Researcher Ryan Pickren explains a new web-based attack against programmable logic controllers (PLCs) that uses malicious JavaScript to attack the front end of an embedded web server prevalent in modern PLCs.
Operational Technology
Vulnerability Management
Internet of Things

Nexus Podcast: Ryan Pickren on New Web-Based PLC Malware Research

Michael Mimoso
Mar 7, 2024

A new reality has been injected into the security of programmable logic controllers that vendors and defenders inside the enterprise alike must contend with. 

A recently published research paper out of Georgia Tech’s Georgia Institute of Technology lays out attacks against PLCs on a new frontier: via the web-based applications included with embedded web servers included in modern PLCs. 

“Compromising Industrial Processes Using Web-Based Programmable Logic Controller Malware”, written by Ryan Pickren, Tohid Shekari, Saman Zonouz, and Raheem Beyah of Georgia Institute of Technology, explains new technique that avoids known means of attacking PLCs via firmware vulnerabilities or modifications of control logic. In their attack, called IronSpider, the Georgia Tech researchers instead are able to exploit commodity web vulnerabilities to access the web server’s control panel and either disrupt an automation process, damage industrial equipment, and possibly endanger operators. 

On this episode of the Nexus podcast, Pickren said that vendors’ inclusion of embedded web servers within PLCs has been fairly common in recent years, and that enable remote tasks normally done with physical access using an engineering workstation, for example. Now via the web server, operators are able to change control logic and setpoints, add users, reconfigure safety settings, and more. The web-based management portal also can replace human-machine interfaces, a staple inside control rooms, that normally communicate over the Modbus protocol or a serial connection. 

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“Now you get web visualization files that are modern HTML5 JavaScript GUIs, and that’s what’s been used to replace the HMI,” Pickren said. “Embedded web servers have technically been around for a while, but they’ve only recently become interesting.”

This new research opens the door to attacks against PLCs that previously were accessible only to advanced attackers. Remote capabilities are also expanded; for example, attackers can now use command-and-control servers that allow malware to communicate with the outside world.

“If you look at previous attacks on industrial control systems, one of the really big hurdles that people need to overcome is that you don't typically get a command and control connection. Having a client-server setup where your malware can communicate with the outside world is something you come to expect in the IT domain,” Pickren said. “But in the industrial control systems world, that's actually very, very rare and that's because these controllers are typically on a private network. They don't get an outlet to the public internet and so you have code running on this embedded device, on a LAN somewhere that doesn't have a router or connection to a modem at all.”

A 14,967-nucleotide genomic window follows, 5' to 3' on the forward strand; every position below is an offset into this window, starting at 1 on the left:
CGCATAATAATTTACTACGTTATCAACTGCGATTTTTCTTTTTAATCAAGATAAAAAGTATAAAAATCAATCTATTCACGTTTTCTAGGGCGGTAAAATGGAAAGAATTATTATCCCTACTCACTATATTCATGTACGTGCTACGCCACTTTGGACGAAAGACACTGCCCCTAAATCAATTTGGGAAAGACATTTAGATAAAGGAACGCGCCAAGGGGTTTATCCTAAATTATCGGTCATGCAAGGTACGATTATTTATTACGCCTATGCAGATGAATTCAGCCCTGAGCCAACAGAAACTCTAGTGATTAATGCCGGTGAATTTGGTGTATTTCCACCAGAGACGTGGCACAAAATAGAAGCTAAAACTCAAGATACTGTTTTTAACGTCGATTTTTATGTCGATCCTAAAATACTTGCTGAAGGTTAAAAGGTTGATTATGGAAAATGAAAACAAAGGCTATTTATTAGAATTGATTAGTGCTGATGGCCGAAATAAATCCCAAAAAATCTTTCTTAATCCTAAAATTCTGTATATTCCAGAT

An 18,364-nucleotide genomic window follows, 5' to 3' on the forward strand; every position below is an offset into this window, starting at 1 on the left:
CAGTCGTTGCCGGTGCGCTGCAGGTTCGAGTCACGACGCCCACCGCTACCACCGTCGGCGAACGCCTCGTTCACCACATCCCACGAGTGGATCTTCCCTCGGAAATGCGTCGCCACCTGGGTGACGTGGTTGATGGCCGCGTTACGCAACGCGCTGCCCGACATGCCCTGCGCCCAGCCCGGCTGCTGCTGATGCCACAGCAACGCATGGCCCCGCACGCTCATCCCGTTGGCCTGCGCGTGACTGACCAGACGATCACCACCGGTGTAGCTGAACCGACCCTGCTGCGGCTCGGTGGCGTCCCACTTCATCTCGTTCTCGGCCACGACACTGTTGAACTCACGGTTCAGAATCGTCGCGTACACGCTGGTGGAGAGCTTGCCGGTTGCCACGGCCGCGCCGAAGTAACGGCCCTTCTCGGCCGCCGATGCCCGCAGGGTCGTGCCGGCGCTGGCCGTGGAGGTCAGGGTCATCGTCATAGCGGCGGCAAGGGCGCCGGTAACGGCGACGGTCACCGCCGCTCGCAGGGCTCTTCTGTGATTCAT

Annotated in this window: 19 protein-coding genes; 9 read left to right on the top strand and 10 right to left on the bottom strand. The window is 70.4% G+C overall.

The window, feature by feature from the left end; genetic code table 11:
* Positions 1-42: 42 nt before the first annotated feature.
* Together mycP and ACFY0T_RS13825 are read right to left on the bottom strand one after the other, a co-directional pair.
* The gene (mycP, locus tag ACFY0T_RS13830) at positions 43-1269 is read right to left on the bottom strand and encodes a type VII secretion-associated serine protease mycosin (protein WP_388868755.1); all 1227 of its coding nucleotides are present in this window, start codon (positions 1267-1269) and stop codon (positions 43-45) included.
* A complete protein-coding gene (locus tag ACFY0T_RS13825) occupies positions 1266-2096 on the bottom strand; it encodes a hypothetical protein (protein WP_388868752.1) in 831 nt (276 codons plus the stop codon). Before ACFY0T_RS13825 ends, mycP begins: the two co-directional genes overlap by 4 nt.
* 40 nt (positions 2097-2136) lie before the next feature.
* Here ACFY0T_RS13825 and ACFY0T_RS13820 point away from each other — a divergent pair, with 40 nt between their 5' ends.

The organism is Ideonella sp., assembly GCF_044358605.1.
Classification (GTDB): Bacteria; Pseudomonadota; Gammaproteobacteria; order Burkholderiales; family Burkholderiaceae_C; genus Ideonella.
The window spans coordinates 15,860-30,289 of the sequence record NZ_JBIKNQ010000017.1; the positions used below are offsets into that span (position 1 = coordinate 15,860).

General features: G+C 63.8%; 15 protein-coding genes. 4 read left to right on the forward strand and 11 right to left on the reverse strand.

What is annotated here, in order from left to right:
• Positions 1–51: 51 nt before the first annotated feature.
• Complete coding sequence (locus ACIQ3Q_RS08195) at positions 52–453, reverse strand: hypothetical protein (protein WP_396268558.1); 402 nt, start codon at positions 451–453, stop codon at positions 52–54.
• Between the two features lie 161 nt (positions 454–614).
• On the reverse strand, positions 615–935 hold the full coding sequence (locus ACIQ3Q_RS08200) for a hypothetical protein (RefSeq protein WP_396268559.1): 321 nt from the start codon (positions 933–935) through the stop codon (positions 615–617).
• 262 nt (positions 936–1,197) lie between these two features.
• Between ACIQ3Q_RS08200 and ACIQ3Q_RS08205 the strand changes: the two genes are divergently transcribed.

Pickren also explains that his team’s attack would be difficult to detect because the traffic looks like standard https web traffic cross-origin from a browser; all of it would look like standard API usage. 

“We're not actually communicating with the PLC in a way that's not expected or normal and so it does make it exceedingly challenging to detect,” he said, adding that even HMI traffic is often customized by the user to create the visualization files they need. “That code is supposed to be customized post-deployment. So It's not like the vendor could look at that code and say ‘Whoa. That's not what we wrote.’ It's supposed to be customized and so differentiating benign customized JavaScript code and malicious custom JavaScript is a really challenging problem.”

A handful of zero-day vulnerabilities were also uncovered during the course of the research and patched by the respective affected vendors. According to the paper, 80% of the global PLC market share was vulnerable to this attack. The paper also describes a framework that explains the malware lifecycle in four stages and how malicious code can target the front end of these web applications and imperil a PLC’s integrity. 

“I think that this type of model is useful for not just developing your own sample malware but also analyzing ones you might find in the wild,” Pickren said of the framework. “So if in the future somebody were to realize, ‘Hey my PLC is acting funny’ and I've realized now that there's a new Javascript file being imported that I don't recognize, this type of framework should hopefully allow people to quickly analyze and understand what it's doing.”

Operational Technology
Vulnerability Management
Internet of Things
Michael Mimoso
Editorial Director

Michael Mimoso is Director of Influencer Marketing at Claroty and Editorial Director of Nexus.

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